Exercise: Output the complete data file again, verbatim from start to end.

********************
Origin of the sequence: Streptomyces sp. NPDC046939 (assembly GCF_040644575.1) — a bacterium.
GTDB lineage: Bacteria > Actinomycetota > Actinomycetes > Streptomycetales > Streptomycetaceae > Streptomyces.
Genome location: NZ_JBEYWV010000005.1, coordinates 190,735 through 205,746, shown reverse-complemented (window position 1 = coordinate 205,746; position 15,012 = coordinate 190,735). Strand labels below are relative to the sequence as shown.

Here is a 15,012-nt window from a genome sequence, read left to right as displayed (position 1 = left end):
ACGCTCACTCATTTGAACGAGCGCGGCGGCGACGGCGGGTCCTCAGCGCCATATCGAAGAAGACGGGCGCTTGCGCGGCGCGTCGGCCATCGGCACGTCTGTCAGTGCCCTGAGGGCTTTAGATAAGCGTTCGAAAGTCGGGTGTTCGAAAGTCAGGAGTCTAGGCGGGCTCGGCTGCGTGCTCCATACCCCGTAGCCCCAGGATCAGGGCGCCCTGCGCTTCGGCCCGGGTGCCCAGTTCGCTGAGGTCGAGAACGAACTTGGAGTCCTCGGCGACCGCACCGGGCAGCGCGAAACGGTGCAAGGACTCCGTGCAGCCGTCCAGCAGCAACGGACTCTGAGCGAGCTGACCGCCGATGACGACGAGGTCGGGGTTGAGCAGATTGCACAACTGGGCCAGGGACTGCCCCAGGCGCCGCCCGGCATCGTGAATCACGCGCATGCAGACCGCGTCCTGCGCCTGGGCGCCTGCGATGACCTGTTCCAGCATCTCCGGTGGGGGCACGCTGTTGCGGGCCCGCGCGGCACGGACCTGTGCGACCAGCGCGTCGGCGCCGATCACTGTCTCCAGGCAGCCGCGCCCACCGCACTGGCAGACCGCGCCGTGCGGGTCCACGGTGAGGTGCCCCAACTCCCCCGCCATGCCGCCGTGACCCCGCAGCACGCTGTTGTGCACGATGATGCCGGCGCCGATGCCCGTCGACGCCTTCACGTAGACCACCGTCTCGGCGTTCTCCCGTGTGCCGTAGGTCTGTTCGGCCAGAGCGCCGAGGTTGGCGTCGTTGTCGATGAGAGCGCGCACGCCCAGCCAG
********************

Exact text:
Origin of the sequence: Streptomyces sp. NPDC046939 (assembly GCF_040644575.1) — a bacterium.
GTDB lineage: Bacteria > Actinomycetota > Actinomycetes > Streptomycetales > Streptomycetaceae > Streptomyces.
Genome location: NZ_JBEYWV010000005.1, coordinates 190,735 through 205,746, shown reverse-complemented (window position 1 = coordinate 205,746; position 15,012 = coordinate 190,735). Strand labels below are relative to the sequence as shown.

Here is a 15,012-nt window from a genome sequence, read left to right as displayed (position 1 = left end):
ACGCTCACTCATTTGAACGAGCGCGGCGGCGACGGCGGGTCCTCAGCGCCATATCGAAGAAGACGGGCGCTTGCGCGGCGCGTCGGCCATCGGCACGTCTGTCAGTGCCCTGAGGGCTTTAGATAAGCGTTCGAAAGTCGGGTGTTCGAAAGTCAGGAGTCTAGGCGGGCTCGGCTGCGTGCTCCATACCCCGTAGCCCCAGGATCAGGGCGCCCTGCGCTTCGGCCCGGGTGCCCAGTTCGCTGAGGTCGAGAACGAACTTGGAGTCCTCGGCGACCGCACCGGGCAGCGCGAAACGGTGCAAGGACTCCGTGCAGCCGTCCAGCAGCAACGGACTCTGAGCGAGCTGACCGCCGATGACGACGAGGTCGGGGTTGAGCAGATTGCACAACTGGGCCAGGGACTGCCCCAGGCGCCGCCCGGCATCGTGAATCACGCGCATGCAGACCGCGTCCTGCGCCTGGGCGCCTGCGATGACCTGTTCCAGCATCTCCGGTGGGGGCACGCTGTTGCGGGCCCGCGCGGCACGGACCTGTGCGACCAGCGCGTCGGCGCCGATCACTGTCTCCAGGCAGCCGCGCCCACCGCACTGGCAGACCGCGCCGTGCGGGTCCACGGTGAGGTGCCCCAACTCCCCCGCCATGCCGCCGTGACCCCGCAGCACGCTGTTGTGCACGATGATGCCGGCGCCGATGCCCGTCGACGCCTTCACGTAGACCACCGTCTCGGCGTTCTCCCGTGTGCCGTAGGTCTGTTCGGCCAGAGCGCCGAGGTTGGCGTCGTTGTCGATGAGAGCGCGCACGCCCAGCCAG